Common Heart Failure Test May Be Flawed

New finding could change treatment for the condition

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By Ed Edelson
HealthDay Reporter

MONDAY, Nov. 14, 2005 (HealthDay News) -- A standard diagnostic test for heart failure is wrong in a subtle way that could lead to harm for some patients, researchers report.

The test measures levels of brain natriuretic peptide (BNP), a hormone produced by heart muscle. More BNP is produced in heart failure because the heart progressively loses its ability to pump blood and then strains to get the work done. That's why cardiologists routinely measure BNP levels as they diagnose and treat the disease.

However, the body makes different forms of BNP, noted lead researcher David C. Muddiman, a professor of chemistry at North Carolina State University in Raleigh. One is the "active" form, made under normal conditions, while another form is produced when the heart starts to fail.

According to Muddiman's team, the standard test doesn't distinguish between those two forms.

Using a high-tech method called mass spectrometry, "Our data shows for the first time that they are not measuring what they think they are measuring," he said. "They are not measuring the active form, the form that helps you."

The findings appear in this week's online issue of the Proceedings of the National Academies of Science.

The difference can be crucial in some cases, because heart failure is often treated by giving the patient the active form of BNP using a drug called Natrecor, Muddiman said.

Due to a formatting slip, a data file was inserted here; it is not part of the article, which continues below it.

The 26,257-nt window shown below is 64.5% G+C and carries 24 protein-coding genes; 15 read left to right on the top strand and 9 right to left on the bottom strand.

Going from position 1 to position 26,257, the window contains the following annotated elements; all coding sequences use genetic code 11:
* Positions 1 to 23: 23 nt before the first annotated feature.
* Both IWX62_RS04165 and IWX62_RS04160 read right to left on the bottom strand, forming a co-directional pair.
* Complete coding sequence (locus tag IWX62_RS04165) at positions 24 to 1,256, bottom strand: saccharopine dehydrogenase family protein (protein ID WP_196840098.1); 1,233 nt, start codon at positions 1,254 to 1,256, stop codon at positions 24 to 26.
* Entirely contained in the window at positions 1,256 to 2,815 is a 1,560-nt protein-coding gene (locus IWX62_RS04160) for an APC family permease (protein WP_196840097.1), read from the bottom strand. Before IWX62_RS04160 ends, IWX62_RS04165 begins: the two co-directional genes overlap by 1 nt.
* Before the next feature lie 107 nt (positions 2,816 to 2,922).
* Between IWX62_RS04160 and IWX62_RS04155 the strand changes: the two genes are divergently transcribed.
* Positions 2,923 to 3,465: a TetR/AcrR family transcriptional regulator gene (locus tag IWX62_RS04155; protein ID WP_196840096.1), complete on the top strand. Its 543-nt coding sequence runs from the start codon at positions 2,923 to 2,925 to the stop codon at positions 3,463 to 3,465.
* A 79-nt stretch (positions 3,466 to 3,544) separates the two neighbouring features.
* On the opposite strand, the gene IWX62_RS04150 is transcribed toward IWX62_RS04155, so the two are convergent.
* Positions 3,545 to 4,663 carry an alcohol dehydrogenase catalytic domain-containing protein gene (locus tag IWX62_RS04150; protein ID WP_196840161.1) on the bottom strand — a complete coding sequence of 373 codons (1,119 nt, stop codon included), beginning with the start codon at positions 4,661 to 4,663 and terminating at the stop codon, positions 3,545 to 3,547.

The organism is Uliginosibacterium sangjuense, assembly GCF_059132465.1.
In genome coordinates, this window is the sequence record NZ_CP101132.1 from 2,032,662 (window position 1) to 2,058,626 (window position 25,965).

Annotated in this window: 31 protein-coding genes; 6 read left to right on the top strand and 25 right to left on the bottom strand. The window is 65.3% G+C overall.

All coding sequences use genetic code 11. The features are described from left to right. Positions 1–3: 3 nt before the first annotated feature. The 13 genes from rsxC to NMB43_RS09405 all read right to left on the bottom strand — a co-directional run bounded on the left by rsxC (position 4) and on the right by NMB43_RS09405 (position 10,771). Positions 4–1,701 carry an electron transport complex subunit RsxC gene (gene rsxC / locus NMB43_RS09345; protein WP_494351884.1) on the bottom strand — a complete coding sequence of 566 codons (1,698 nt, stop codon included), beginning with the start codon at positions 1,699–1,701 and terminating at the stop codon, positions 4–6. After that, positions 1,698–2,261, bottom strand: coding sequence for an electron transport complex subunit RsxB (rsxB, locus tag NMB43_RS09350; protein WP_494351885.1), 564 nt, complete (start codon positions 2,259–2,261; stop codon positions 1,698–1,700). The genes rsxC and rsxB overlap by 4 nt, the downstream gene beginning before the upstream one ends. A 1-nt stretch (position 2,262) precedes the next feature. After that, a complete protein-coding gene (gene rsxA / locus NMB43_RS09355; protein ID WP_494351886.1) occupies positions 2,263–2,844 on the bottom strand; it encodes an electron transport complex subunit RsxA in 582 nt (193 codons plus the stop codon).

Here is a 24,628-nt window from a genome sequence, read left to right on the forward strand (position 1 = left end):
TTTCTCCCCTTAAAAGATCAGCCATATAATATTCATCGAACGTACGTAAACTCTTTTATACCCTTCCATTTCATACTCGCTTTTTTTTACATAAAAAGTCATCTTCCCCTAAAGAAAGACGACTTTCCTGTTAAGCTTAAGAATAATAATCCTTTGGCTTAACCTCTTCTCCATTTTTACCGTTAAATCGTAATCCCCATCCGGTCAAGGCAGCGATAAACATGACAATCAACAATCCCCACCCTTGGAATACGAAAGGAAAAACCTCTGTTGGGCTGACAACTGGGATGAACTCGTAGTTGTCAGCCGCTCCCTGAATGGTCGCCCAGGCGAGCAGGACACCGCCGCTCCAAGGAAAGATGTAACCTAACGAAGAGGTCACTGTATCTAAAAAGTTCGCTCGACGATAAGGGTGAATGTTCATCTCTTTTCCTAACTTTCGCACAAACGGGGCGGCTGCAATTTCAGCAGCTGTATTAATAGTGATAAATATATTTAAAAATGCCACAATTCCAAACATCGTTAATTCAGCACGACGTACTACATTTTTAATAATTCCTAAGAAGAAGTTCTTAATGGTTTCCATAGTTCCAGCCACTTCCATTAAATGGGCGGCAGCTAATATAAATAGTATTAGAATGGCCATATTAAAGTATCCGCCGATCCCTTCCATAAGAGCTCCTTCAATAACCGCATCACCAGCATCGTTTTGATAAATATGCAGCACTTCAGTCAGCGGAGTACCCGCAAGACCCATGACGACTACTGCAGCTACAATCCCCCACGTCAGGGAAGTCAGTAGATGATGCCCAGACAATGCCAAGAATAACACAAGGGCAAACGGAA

"In some patients who have high BNP levels, maybe it's the active form, [so] when you give them the active form, they have way too much," he said. "If the measurement shows they are making the active form, you wouldn't have to treat the patient so aggressively."

The study is already having an effect on treatment of heart failure at the Mayo Clinic, said study co-researcher Dr. John C. Burnett Jr., director of the cardiovascular research center there.

"There is no question that we need to rethink how much BNP we give patients," Burnett said. "Here at the clinic, we now give half the recommended dose."

The study still supports the use of Natrecor to treat heart failure, he said. "If a lot of the BNP that is circulating is the junk form, that justifies the strategy to use real BNP to treat heart failure," he said.

A patient's blood level of BNP measured by the standard test is less important than that patient's response to Natrecor, Burnett said. Giving the smaller dose allows the physician to monitor the patient's reaction and to adjust the dose accordingly, he said.

More must be done to learn about the levels of the different forms of BNP in heart failure patients, Muddiman said. "If we can understand that a certain part of the population is actually making the right hormone, that would be great," he said. "That is what we are trying to do now. We are recruiting lots of patients."

More information

Find out more on heart failure at the American Heart Association.

SOURCES: David C. Muddiman, Ph.D, professor, chemistry, North Carolina State University, Raleigh; John C. Burnett Jr., M.D., director, Mayo Clinic cardiovascular research center, Rochester, Minn.; Nov. 14-18, 2005, Proceedings of the National Academy of Sciences

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